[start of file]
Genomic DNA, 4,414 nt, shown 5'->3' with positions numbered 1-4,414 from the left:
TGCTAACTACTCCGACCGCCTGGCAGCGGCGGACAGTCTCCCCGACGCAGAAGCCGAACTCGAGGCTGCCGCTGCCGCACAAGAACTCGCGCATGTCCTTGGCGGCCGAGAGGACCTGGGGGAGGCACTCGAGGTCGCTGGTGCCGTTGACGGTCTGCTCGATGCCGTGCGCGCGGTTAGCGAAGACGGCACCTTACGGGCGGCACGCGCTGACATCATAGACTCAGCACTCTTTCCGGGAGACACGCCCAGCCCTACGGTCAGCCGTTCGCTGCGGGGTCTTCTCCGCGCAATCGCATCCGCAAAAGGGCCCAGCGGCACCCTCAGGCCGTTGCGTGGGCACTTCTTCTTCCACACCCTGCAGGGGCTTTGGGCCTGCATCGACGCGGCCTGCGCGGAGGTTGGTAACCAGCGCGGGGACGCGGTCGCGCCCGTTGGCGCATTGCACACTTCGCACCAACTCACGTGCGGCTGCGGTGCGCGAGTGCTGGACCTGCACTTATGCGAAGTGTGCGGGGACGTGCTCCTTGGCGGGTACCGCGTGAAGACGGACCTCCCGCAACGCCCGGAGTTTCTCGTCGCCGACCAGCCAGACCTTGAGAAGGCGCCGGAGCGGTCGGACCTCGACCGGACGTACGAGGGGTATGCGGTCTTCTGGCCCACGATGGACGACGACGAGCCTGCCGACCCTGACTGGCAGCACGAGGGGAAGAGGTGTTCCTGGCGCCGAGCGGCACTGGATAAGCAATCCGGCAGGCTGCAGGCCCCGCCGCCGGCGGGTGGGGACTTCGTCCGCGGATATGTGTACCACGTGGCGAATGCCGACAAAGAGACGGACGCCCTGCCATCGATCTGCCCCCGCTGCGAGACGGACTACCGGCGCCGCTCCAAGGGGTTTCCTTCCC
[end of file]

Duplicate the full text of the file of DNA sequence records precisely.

Genomic DNA, 4,414 nt, shown 5'->3' with positions numbered 1-4,414 from the left:
TGCTAACTACTCCGACCGCCTGGCAGCGGCGGACAGTCTCCCCGACGCAGAAGCCGAACTCGAGGCTGCCGCTGCCGCACAAGAACTCGCGCATGTCCTTGGCGGCCGAGAGGACCTGGGGGAGGCACTCGAGGTCGCTGGTGCCGTTGACGGTCTGCTCGATGCCGTGCGCGCGGTTAGCGAAGACGGCACCTTACGGGCGGCACGCGCTGACATCATAGACTCAGCACTCTTTCCGGGAGACACGCCCAGCCCTACGGTCAGCCGTTCGCTGCGGGGTCTTCTCCGCGCAATCGCATCCGCAAAAGGGCCCAGCGGCACCCTCAGGCCGTTGCGTGGGCACTTCTTCTTCCACACCCTGCAGGGGCTTTGGGCCTGCATCGACGCGGCCTGCGCGGAGGTTGGTAACCAGCGCGGGGACGCGGTCGCGCCCGTTGGCGCATTGCACACTTCGCACCAACTCACGTGCGGCTGCGGTGCGCGAGTGCTGGACCTGCACTTATGCGAAGTGTGCGGGGACGTGCTCCTTGGCGGGTACCGCGTGAAGACGGACCTCCCGCAACGCCCGGAGTTTCTCGTCGCCGACCAGCCAGACCTTGAGAAGGCGCCGGAGCGGTCGGACCTCGACCGGACGTACGAGGGGTATGCGGTCTTCTGGCCCACGATGGACGACGACGAGCCTGCCGACCCTGACTGGCAGCACGAGGGGAAGAGGTGTTCCTGGCGCCGAGCGGCACTGGATAAGCAATCCGGCAGGCTGCAGGCCCCGCCGCCGGCGGGTGGGGACTTCGTCCGCGGATATGTGTACCACGTGGCGAATGCCGACAAAGAGACGGACGCCCTGCCATCGATCTGCCCCCGCTGCGAGACGGACTACCGGCGCCGCTCCAAGGGGTTTCCTTCCC